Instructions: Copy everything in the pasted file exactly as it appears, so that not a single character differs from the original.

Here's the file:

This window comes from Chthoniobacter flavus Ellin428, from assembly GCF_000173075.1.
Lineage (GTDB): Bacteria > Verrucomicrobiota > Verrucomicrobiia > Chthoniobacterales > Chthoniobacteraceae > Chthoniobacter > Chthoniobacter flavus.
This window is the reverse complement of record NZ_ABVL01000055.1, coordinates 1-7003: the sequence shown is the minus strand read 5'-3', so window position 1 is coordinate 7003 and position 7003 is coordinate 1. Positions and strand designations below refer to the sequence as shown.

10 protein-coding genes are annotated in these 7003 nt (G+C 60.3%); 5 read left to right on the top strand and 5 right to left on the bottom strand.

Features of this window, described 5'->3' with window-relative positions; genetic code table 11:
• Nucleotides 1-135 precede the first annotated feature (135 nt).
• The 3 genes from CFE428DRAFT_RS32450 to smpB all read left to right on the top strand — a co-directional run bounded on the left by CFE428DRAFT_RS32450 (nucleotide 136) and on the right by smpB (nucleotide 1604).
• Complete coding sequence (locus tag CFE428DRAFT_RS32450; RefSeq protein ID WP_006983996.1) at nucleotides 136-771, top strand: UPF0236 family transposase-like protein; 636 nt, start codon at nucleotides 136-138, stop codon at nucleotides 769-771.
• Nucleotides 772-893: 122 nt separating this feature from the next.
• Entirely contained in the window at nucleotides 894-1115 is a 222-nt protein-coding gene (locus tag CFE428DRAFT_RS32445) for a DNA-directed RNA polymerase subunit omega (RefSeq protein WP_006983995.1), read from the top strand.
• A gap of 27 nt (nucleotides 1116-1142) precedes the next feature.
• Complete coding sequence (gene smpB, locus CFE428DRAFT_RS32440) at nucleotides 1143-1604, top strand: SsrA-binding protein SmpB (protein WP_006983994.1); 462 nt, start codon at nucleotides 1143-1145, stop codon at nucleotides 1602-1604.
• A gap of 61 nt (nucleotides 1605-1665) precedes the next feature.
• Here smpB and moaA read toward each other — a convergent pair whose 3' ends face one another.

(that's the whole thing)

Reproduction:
This window comes from Chthoniobacter flavus Ellin428, from assembly GCF_000173075.1.
Lineage (GTDB): Bacteria > Verrucomicrobiota > Verrucomicrobiia > Chthoniobacterales > Chthoniobacteraceae > Chthoniobacter > Chthoniobacter flavus.
This window is the reverse complement of record NZ_ABVL01000055.1, coordinates 1-7003: the sequence shown is the minus strand read 5'-3', so window position 1 is coordinate 7003 and position 7003 is coordinate 1. Positions and strand designations below refer to the sequence as shown.

10 protein-coding genes are annotated in these 7003 nt (G+C 60.3%); 5 read left to right on the top strand and 5 right to left on the bottom strand.

Features of this window, described 5'->3' with window-relative positions; genetic code table 11:
• Nucleotides 1-135 precede the first annotated feature (135 nt).
• The 3 genes from CFE428DRAFT_RS32450 to smpB all read left to right on the top strand — a co-directional run bounded on the left by CFE428DRAFT_RS32450 (nucleotide 136) and on the right by smpB (nucleotide 1604).
• Complete coding sequence (locus tag CFE428DRAFT_RS32450; RefSeq protein ID WP_006983996.1) at nucleotides 136-771, top strand: UPF0236 family transposase-like protein; 636 nt, start codon at nucleotides 136-138, stop codon at nucleotides 769-771.
• Nucleotides 772-893: 122 nt separating this feature from the next.
• Entirely contained in the window at nucleotides 894-1115 is a 222-nt protein-coding gene (locus tag CFE428DRAFT_RS32445) for a DNA-directed RNA polymerase subunit omega (RefSeq protein WP_006983995.1), read from the top strand.
• A gap of 27 nt (nucleotides 1116-1142) precedes the next feature.
• Complete coding sequence (gene smpB, locus CFE428DRAFT_RS32440) at nucleotides 1143-1604, top strand: SsrA-binding protein SmpB (protein WP_006983994.1); 462 nt, start codon at nucleotides 1143-1145, stop codon at nucleotides 1602-1604.
• A gap of 61 nt (nucleotides 1605-1665) precedes the next feature.
• Here smpB and moaA read toward each other — a convergent pair whose 3' ends face one another.